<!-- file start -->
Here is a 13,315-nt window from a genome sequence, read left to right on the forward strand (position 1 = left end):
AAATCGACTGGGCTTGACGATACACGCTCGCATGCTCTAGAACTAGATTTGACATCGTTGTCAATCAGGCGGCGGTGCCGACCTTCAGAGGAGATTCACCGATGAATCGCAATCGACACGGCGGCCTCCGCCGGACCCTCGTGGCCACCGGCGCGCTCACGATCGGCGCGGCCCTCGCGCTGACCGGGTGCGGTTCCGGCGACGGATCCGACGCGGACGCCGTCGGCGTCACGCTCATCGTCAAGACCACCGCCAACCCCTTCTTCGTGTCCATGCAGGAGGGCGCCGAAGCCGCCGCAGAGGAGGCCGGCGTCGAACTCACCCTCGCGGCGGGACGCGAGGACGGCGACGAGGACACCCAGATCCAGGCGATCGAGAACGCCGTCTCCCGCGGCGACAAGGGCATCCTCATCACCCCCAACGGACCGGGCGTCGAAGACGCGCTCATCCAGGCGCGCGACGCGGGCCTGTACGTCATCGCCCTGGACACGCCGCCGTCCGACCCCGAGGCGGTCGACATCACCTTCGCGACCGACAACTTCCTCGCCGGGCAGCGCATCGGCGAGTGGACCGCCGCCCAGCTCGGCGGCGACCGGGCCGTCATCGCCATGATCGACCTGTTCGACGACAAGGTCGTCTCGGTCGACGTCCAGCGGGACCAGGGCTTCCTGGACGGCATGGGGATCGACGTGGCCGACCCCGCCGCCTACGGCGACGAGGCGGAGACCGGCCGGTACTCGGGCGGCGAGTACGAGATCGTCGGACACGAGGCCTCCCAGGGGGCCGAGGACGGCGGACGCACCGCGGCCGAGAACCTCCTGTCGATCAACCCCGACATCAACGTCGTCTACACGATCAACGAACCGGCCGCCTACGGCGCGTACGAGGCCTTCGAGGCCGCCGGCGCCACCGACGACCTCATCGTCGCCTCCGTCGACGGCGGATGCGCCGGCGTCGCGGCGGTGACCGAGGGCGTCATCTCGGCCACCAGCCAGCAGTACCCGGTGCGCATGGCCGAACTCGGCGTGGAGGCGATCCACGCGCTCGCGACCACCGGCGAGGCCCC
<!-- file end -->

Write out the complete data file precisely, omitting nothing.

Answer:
Here is a 13,315-nt window from a genome sequence, read left to right on the forward strand (position 1 = left end):
AAATCGACTGGGCTTGACGATACACGCTCGCATGCTCTAGAACTAGATTTGACATCGTTGTCAATCAGGCGGCGGTGCCGACCTTCAGAGGAGATTCACCGATGAATCGCAATCGACACGGCGGCCTCCGCCGGACCCTCGTGGCCACCGGCGCGCTCACGATCGGCGCGGCCCTCGCGCTGACCGGGTGCGGTTCCGGCGACGGATCCGACGCGGACGCCGTCGGCGTCACGCTCATCGTCAAGACCACCGCCAACCCCTTCTTCGTGTCCATGCAGGAGGGCGCCGAAGCCGCCGCAGAGGAGGCCGGCGTCGAACTCACCCTCGCGGCGGGACGCGAGGACGGCGACGAGGACACCCAGATCCAGGCGATCGAGAACGCCGTCTCCCGCGGCGACAAGGGCATCCTCATCACCCCCAACGGACCGGGCGTCGAAGACGCGCTCATCCAGGCGCGCGACGCGGGCCTGTACGTCATCGCCCTGGACACGCCGCCGTCCGACCCCGAGGCGGTCGACATCACCTTCGCGACCGACAACTTCCTCGCCGGGCAGCGCATCGGCGAGTGGACCGCCGCCCAGCTCGGCGGCGACCGGGCCGTCATCGCCATGATCGACCTGTTCGACGACAAGGTCGTCTCGGTCGACGTCCAGCGGGACCAGGGCTTCCTGGACGGCATGGGGATCGACGTGGCCGACCCCGCCGCCTACGGCGACGAGGCGGAGACCGGCCGGTACTCGGGCGGCGAGTACGAGATCGTCGGACACGAGGCCTCCCAGGGGGCCGAGGACGGCGGACGCACCGCGGCCGAGAACCTCCTGTCGATCAACCCCGACATCAACGTCGTCTACACGATCAACGAACCGGCCGCCTACGGCGCGTACGAGGCCTTCGAGGCCGCCGGCGCCACCGACGACCTCATCGTCGCCTCCGTCGACGGCGGATGCGCCGGCGTCGCGGCGGTGACCGAGGGCGTCATCTCGGCCACCAGCCAGCAGTACCCGGTGCGCATGGCCGAACTCGGCGTGGAGGCGATCCACGCGCTCGCGACCACCGGCGAGGCCCC